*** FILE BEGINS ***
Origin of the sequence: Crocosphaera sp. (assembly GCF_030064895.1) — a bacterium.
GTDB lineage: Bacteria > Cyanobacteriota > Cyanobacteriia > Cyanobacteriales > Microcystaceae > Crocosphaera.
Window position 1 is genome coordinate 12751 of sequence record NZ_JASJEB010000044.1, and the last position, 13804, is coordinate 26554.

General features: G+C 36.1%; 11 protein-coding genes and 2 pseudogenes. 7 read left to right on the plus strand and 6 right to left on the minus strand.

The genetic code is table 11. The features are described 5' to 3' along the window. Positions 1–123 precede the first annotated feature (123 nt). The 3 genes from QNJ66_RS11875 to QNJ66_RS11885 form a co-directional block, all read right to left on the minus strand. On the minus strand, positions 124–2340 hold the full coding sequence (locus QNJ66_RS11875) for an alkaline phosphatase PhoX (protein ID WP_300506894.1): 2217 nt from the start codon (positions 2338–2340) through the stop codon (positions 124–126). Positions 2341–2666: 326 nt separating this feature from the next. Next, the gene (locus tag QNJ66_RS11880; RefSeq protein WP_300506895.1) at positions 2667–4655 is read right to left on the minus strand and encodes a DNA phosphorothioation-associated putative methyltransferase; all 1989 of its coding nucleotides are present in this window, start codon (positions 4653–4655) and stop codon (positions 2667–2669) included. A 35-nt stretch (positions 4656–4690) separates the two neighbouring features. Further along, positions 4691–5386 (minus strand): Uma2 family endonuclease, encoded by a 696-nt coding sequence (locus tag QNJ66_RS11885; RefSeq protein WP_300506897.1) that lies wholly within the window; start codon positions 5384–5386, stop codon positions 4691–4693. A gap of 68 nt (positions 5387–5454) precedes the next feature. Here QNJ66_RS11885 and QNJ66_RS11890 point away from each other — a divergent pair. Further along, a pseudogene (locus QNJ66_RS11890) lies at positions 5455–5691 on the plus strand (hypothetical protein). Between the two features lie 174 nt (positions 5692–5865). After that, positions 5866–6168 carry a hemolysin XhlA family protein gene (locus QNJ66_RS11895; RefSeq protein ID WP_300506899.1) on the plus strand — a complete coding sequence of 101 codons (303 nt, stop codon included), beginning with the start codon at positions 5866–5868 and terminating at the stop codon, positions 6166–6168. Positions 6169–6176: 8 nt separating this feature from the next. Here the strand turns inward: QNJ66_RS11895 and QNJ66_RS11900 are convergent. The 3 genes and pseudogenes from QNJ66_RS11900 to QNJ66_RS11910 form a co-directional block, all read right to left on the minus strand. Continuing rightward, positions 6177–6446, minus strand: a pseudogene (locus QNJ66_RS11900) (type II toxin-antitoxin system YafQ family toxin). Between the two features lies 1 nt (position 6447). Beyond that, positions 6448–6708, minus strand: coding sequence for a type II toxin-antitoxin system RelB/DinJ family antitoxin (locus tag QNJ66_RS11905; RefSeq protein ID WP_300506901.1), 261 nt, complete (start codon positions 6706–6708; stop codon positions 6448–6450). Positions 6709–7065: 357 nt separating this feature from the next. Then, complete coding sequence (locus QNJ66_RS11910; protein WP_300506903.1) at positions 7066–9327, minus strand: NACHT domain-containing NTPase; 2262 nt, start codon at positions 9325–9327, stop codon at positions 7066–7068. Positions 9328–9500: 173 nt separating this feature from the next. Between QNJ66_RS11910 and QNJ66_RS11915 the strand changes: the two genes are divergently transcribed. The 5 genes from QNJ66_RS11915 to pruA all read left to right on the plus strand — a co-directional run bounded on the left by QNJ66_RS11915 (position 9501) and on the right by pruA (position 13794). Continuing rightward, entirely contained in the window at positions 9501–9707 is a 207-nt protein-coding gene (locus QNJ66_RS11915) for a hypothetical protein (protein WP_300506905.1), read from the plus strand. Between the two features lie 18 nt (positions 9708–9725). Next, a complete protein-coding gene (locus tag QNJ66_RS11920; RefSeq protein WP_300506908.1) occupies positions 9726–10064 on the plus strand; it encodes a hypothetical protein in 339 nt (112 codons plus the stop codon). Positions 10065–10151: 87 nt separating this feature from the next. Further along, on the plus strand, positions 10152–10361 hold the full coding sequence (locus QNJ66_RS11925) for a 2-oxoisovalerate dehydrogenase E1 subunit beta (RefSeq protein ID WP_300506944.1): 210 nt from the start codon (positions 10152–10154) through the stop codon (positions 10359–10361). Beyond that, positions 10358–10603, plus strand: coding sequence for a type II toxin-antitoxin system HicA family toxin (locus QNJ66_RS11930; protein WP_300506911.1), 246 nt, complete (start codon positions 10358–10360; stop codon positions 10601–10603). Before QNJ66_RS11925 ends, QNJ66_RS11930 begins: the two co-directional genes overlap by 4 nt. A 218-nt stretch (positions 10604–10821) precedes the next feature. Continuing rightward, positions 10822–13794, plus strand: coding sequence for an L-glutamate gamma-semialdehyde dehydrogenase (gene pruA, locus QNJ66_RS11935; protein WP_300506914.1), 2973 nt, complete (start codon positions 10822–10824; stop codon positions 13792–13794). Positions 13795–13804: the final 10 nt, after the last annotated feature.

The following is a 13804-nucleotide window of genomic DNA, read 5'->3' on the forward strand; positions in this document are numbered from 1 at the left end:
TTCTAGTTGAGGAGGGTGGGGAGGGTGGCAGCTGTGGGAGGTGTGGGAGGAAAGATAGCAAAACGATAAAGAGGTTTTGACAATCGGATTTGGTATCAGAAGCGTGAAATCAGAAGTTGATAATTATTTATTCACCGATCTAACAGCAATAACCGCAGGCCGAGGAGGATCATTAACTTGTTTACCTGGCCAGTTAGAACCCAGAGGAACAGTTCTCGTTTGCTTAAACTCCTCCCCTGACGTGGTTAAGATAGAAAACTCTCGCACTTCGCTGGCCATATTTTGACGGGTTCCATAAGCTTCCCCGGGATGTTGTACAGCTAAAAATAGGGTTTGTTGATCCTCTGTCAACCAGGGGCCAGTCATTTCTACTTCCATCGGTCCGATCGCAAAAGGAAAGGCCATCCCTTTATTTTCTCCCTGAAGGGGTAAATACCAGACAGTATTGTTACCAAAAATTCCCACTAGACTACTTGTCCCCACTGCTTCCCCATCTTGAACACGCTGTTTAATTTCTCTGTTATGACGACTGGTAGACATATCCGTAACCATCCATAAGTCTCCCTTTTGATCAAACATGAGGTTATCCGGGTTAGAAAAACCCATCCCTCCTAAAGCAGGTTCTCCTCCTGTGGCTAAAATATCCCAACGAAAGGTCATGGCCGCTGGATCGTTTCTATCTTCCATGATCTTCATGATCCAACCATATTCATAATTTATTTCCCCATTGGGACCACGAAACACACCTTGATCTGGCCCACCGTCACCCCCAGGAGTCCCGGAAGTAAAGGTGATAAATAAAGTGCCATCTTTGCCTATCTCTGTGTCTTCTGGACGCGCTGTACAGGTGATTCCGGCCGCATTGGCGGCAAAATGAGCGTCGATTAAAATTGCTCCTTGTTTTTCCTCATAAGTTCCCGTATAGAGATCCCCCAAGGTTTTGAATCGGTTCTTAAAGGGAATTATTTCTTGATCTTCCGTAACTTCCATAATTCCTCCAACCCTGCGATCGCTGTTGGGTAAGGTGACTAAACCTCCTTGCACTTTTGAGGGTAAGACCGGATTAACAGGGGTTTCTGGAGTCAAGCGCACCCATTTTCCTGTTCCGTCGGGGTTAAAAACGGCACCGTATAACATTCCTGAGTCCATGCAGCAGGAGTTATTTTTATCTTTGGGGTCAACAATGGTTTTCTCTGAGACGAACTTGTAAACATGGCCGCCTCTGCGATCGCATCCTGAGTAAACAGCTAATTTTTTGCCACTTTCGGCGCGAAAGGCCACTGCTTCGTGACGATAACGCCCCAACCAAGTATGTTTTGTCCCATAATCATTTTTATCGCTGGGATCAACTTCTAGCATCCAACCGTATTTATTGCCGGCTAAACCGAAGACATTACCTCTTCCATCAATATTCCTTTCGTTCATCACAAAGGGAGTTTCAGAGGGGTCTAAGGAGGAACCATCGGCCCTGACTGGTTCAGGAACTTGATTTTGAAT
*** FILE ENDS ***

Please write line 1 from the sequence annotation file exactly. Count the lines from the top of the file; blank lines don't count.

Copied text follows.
Origin of the sequence: Crocosphaera sp. (assembly GCF_030064895.1) — a bacterium.